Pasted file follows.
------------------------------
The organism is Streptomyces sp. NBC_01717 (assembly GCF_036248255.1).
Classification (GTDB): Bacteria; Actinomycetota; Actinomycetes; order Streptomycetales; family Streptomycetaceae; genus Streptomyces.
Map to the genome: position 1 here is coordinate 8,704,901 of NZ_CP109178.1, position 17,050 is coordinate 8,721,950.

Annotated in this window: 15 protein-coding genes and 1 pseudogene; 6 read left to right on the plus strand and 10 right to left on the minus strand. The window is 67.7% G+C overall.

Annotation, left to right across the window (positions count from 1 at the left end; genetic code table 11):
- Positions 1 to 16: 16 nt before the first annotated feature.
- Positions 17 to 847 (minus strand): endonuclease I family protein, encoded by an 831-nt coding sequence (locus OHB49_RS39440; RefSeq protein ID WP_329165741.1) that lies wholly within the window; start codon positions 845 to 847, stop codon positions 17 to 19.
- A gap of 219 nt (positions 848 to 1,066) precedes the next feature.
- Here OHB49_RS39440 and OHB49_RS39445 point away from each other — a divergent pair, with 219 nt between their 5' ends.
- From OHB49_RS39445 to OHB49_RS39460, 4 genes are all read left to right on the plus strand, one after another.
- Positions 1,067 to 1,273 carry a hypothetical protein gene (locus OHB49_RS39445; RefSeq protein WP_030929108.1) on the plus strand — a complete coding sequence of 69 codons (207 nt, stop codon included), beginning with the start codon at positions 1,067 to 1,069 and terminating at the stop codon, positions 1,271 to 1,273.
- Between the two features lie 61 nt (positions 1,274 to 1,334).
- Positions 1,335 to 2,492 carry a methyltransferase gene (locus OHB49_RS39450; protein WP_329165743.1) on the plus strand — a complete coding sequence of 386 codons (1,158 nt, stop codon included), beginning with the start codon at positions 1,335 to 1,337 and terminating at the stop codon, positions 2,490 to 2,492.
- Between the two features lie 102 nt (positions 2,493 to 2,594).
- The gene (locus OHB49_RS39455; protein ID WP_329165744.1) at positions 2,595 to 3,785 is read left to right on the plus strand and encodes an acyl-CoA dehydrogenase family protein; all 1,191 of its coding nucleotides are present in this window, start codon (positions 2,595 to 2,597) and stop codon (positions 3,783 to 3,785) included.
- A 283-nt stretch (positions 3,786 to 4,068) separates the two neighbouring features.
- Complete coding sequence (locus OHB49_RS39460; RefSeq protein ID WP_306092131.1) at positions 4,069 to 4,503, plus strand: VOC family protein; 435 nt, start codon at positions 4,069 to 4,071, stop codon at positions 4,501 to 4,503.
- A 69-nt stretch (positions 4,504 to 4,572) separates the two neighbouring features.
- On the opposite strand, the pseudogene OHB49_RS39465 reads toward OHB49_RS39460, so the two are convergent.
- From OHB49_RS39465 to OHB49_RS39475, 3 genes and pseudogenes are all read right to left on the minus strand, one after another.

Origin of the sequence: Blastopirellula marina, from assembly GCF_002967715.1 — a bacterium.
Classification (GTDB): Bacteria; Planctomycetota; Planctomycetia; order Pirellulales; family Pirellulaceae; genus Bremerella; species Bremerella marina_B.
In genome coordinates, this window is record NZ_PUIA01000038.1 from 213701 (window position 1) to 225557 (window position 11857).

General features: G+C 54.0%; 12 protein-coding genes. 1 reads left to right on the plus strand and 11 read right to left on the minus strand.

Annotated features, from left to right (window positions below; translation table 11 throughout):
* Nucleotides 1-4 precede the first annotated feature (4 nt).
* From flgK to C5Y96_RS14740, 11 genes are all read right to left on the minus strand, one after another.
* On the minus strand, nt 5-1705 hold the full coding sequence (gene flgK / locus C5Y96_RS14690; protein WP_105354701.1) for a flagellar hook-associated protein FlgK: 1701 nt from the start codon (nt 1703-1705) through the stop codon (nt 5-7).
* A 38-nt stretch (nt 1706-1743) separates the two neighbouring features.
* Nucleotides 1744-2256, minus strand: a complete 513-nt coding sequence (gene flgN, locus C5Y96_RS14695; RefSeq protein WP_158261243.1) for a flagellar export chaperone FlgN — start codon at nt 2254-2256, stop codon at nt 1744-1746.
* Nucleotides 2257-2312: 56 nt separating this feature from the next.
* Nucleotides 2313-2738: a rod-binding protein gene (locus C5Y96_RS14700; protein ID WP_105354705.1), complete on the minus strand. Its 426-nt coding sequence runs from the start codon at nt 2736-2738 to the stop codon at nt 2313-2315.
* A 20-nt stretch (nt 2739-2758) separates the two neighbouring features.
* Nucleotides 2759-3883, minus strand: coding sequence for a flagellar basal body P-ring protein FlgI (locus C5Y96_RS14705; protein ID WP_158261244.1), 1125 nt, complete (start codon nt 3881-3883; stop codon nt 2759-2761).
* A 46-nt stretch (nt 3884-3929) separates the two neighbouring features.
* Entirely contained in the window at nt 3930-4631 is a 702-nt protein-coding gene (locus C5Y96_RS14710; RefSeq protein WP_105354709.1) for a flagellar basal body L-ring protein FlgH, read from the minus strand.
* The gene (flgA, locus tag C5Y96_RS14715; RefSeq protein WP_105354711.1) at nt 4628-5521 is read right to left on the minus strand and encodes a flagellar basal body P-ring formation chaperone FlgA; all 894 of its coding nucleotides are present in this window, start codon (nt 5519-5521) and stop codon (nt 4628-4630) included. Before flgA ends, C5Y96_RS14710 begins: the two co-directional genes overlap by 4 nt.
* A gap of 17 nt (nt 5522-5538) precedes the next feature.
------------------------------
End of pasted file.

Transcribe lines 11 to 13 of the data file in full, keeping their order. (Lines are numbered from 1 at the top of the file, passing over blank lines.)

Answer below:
- Positions 1,067 to 1,273 carry a hypothetical protein gene (locus OHB49_RS39445; RefSeq protein WP_030929108.1) on the plus strand — a complete coding sequence of 69 codons (207 nt, stop codon included), beginning with the start codon at positions 1,067 to 1,069 and terminating at the stop codon, positions 1,271 to 1,273.
- Between the two features lie 61 nt (positions 1,274 to 1,334).
- Positions 1,335 to 2,492 carry a methyltransferase gene (locus OHB49_RS39450; protein WP_329165743.1) on the plus strand — a complete coding sequence of 386 codons (1,158 nt, stop codon included), beginning with the start codon at positions 1,335 to 1,337 and terminating at the stop codon, positions 2,490 to 2,492.